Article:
This is a really, really bad idea. Anyone who has taken PoliSci 101 knows about how the separation of powers and checks and balances make it almost impossible to pass legislation. One of the few things that help you overcome gridlock is unified party control. What would happen if you overlaid a multiparty system on top of our legislative structure? People should know that Europe has basically unicameral systems, so the checks and balances work themselves out when parties form coalitions after the election. So we would be adding ANOTHER layer of checks and balances onto an already unwieldly system. And you know what? This would just benefit the right, not the left, since they right is full of people who are already benefiting from the current social arrangements, and it would be easier for them to play us off against each other. So to really go multi-party, you'd have to abolish the Presidency and the Senate. Good luck with that.

Finally, 3rd parties are just unnecessary. In one sense, we already have a multi-party system. Both parties are coalitions of what would be separate parties in Europe. In Europe, the ally after the elections. And it's almost always coalitions of the right or left, just like here. Here we do it before the elections and on a more permanent basis, giving the alliance a brand name. You would still have give and take between factions over policy, so I'm not sure what you'd gain. Also, the voters would have to vote for a party rather than a person, which they may not like doing.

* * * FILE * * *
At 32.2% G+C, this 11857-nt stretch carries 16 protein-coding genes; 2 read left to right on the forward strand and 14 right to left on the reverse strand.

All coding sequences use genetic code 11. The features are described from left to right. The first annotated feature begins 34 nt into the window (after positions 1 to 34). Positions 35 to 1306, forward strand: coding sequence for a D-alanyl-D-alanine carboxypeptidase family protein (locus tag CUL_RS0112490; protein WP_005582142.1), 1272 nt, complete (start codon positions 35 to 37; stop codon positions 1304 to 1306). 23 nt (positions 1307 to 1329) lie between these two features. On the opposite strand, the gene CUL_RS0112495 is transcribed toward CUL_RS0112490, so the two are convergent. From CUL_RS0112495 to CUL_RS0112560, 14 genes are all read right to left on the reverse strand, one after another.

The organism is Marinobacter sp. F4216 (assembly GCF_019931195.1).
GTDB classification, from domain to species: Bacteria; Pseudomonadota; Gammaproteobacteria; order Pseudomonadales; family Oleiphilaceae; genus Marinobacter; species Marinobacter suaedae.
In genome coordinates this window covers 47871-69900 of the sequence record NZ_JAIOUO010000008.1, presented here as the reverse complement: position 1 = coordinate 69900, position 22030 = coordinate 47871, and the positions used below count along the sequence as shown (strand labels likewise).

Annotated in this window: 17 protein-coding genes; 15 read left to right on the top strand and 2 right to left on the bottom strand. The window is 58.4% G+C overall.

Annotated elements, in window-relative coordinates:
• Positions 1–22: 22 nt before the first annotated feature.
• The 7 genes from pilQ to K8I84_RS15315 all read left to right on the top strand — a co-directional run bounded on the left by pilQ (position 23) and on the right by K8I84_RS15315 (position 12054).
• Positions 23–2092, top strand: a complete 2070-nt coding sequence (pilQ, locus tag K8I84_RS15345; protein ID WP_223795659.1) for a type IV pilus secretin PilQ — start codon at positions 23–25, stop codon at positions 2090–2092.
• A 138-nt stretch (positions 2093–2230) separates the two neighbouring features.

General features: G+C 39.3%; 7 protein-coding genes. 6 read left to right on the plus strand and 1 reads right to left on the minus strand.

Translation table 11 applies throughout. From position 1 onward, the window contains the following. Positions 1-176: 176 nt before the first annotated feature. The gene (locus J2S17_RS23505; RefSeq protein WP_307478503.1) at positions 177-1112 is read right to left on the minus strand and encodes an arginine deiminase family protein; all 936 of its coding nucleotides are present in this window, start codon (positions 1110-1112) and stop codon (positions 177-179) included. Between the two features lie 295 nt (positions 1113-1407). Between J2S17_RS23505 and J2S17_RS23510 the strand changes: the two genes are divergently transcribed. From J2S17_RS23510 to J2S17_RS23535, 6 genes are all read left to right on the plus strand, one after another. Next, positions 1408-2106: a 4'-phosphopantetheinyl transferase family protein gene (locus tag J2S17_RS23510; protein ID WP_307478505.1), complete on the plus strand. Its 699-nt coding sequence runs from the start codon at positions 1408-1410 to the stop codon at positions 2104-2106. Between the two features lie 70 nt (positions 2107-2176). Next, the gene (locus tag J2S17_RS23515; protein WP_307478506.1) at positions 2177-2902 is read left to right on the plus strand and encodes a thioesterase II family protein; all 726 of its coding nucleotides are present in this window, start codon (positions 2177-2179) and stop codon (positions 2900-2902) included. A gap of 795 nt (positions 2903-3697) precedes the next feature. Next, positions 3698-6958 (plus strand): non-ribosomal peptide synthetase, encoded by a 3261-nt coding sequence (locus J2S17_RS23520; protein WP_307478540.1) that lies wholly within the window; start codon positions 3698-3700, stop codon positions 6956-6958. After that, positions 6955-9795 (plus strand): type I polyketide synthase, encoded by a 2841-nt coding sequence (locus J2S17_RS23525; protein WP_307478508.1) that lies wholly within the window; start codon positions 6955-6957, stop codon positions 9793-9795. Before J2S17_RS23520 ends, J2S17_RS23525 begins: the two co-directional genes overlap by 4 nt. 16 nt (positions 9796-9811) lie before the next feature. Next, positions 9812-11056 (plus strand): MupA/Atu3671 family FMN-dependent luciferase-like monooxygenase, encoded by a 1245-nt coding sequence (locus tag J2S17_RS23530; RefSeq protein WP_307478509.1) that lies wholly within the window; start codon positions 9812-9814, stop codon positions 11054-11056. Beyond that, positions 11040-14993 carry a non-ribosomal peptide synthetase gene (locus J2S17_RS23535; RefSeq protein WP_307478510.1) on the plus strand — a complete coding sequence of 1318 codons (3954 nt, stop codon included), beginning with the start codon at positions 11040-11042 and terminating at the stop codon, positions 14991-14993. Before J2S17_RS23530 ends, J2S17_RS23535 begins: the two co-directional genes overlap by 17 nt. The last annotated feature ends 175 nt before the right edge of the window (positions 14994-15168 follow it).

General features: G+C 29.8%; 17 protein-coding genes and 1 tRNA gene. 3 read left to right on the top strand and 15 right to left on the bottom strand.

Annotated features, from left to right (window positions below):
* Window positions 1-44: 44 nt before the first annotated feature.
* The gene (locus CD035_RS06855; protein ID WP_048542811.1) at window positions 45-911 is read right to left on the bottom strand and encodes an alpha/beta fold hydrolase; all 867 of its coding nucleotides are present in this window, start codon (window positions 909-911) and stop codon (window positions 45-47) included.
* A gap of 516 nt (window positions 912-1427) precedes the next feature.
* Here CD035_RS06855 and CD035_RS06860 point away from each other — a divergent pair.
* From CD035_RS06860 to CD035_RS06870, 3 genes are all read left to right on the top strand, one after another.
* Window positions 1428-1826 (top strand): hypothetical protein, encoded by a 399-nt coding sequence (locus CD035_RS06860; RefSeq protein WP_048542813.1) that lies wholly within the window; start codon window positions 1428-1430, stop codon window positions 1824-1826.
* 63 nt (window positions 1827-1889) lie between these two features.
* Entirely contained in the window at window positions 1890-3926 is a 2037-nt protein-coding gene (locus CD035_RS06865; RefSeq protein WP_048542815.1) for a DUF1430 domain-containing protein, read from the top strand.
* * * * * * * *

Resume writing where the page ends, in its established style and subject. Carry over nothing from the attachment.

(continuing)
Finally, if someone does have a distinct position they are pushing, it makes more sense to mobilize within one of the two pre-existing parties. You can contest primaries and maybe get your faction the nomination. Even if you lose, if you do well enough the nominee will have to meet you part of the way. And a faction gains tons of influence when they deliver votes and activists. Just look at the labor movement or the religious conservatives. They could have formed their own parties, but they took the smarter path and now have tremendous influence within the major parties. If Nader had been serious, he would have challenged Gore or Kerry in the primaries and then he would have had credibility for himself and his movement. But I don't think Nader is serious.

Which brings me to the saddest thing about the Greens. You have all these passionate, committed liberal activists whose program has been so much wasted effort. If they'd had better leadership, then they would already be major players. Hopefully they'll learn their lesson.
Posted by Arbitrista @ 10:43 AM